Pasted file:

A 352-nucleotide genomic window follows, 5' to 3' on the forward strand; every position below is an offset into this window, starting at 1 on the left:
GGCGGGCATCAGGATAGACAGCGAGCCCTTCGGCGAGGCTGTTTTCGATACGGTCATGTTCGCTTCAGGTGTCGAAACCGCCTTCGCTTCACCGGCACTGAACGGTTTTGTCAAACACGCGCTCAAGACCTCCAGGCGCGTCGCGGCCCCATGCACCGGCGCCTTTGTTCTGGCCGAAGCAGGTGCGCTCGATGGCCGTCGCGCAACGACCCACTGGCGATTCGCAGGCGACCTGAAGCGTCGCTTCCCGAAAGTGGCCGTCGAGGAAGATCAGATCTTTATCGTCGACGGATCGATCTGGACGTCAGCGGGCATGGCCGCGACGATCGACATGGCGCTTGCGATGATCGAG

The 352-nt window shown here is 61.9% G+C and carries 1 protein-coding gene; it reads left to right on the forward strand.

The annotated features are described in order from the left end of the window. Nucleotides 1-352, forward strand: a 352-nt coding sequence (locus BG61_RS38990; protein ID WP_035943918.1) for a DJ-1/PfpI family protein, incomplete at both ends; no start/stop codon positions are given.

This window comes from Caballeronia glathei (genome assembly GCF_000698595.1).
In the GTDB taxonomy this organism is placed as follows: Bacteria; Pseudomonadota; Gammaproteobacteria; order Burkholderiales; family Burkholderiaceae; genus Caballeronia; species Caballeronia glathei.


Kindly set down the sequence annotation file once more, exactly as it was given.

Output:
A 352-nucleotide genomic window follows, 5' to 3' on the forward strand; every position below is an offset into this window, starting at 1 on the left:
GGCGGGCATCAGGATAGACAGCGAGCCCTTCGGCGAGGCTGTTTTCGATACGGTCATGTTCGCTTCAGGTGTCGAAACCGCCTTCGCTTCACCGGCACTGAACGGTTTTGTCAAACACGCGCTCAAGACCTCCAGGCGCGTCGCGGCCCCATGCACCGGCGCCTTTGTTCTGGCCGAAGCAGGTGCGCTCGATGGCCGTCGCGCAACGACCCACTGGCGATTCGCAGGCGACCTGAAGCGTCGCTTCCCGAAAGTGGCCGTCGAGGAAGATCAGATCTTTATCGTCGACGGATCGATCTGGACGTCAGCGGGCATGGCCGCGACGATCGACATGGCGCTTGCGATGATCGAG

The 352-nt window shown here is 61.9% G+C and carries 1 protein-coding gene; it reads left to right on the forward strand.

The annotated features are described in order from the left end of the window. Nucleotides 1-352, forward strand: a 352-nt coding sequence (locus BG61_RS38990; protein ID WP_035943918.1) for a DJ-1/PfpI family protein, incomplete at both ends; no start/stop codon positions are given.

This window comes from Caballeronia glathei (genome assembly GCF_000698595.1).
In the GTDB taxonomy this organism is placed as follows: Bacteria; Pseudomonadota; Gammaproteobacteria; order Burkholderiales; family Burkholderiaceae; genus Caballeronia; species Caballeronia glathei.